Crude oil futures fell to a fresh seven-month low on Thursday after U.S. crude oil stockpiles swelled last week to their highest in nearly 22 years.
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That larger supply coupled with disappointing U.S. economic data and a deepening debt crisis in Spain put oil on track for its biggest monthly percentage drop in more than three years.
U.S. crude oil inventories, excluding strategic reserves, rose much more than expected last week to hit their highest level since July 1990, U.S. Energy Information Administration (EIA) date showed. That quickened the day's selling.
Oil futures were already under pressure after separate reports showed U.S. jobless claims gained last week, U.S. first quarter economic growth was slower than previously reported and first quarter U.S. corporate profits declined.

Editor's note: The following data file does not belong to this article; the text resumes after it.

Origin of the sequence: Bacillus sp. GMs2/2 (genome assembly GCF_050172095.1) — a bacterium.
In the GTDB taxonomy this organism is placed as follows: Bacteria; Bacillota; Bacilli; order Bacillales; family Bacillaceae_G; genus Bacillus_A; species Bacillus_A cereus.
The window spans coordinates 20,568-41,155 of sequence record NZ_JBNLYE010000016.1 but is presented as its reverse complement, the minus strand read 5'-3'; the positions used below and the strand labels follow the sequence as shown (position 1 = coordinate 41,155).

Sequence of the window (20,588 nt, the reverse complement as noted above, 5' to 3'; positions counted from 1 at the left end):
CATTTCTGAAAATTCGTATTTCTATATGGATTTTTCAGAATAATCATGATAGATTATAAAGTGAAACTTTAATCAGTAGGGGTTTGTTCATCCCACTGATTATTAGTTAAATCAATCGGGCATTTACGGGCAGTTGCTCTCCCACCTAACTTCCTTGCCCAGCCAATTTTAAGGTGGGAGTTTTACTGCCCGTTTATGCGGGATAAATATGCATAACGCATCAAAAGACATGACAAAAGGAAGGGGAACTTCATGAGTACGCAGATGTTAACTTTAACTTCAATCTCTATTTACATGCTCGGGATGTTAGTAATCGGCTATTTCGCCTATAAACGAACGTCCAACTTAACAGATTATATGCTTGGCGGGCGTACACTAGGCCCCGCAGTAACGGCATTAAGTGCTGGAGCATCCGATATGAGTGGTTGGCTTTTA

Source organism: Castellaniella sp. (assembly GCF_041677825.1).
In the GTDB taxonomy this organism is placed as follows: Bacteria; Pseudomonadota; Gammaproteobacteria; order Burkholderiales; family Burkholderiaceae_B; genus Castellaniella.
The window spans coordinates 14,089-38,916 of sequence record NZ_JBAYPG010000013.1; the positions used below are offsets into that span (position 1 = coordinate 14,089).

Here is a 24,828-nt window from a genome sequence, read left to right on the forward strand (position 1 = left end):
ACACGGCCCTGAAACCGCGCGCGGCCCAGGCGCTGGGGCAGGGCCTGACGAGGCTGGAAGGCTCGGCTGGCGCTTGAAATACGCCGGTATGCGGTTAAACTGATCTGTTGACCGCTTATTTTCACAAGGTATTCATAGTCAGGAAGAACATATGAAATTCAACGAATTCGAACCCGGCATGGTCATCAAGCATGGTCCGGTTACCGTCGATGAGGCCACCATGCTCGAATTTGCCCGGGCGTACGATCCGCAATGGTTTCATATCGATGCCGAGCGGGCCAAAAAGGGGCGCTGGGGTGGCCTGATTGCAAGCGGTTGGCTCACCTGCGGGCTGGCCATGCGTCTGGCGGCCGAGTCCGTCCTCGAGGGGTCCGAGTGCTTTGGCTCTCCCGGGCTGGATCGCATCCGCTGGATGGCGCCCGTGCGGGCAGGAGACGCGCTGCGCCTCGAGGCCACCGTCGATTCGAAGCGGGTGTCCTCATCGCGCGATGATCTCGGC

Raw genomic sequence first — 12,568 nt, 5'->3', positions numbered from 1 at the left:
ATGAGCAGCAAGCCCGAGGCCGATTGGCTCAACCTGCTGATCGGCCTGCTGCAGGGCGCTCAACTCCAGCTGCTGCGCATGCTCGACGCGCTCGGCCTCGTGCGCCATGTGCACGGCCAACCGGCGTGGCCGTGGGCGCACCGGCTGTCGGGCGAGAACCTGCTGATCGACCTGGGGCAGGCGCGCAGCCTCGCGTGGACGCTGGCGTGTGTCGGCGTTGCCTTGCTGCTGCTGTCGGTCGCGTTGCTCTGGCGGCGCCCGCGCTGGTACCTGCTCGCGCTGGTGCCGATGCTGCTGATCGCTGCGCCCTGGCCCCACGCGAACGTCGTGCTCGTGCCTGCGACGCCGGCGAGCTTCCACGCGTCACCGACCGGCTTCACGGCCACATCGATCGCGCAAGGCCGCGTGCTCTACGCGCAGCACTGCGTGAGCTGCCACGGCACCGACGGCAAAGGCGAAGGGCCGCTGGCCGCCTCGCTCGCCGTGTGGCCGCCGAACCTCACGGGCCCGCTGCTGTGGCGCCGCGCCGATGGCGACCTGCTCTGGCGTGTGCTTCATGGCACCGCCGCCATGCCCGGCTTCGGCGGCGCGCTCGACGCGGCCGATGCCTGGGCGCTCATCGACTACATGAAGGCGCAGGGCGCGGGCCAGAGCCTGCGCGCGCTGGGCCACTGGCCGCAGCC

Markets were also hammered by the euro zone crisis, with focus now on Spain's debt troubles, sending the euro to a new 23-month low against the dollar. This caused traders to pare riskier assets such as oil and equities.
"While Greece has tough problems already, Spain has even tougher problems ... and investors are worried about the repercussions to the U.S. (and world) economy as they see the euro weakening, with no quick solutions to Spain's problems," said Mark Waggoner, president of Excel Futures in Bend, Oregon.
In London, ICE Brent crude futures for July delivery fell to a session low of $101.27, down $2.20, the lowest intraday price for front-month Brent since Oct. 5. By 12:15 p.m. EDT (1615 GMT), it traded at $101.79, down $1.68, on course for the biggest monthly loss since 2008, after slipping 3 percent on Wednesday.
U.S. crude for July delivery dropped to a session low of $85.86, down $1.96, the lowest price for front-month U.S., crude since Oct. 20. It later traded down $1.40 at $86.40, Front-month U.S. crude is also on track to post its biggest monthly decline since 2008.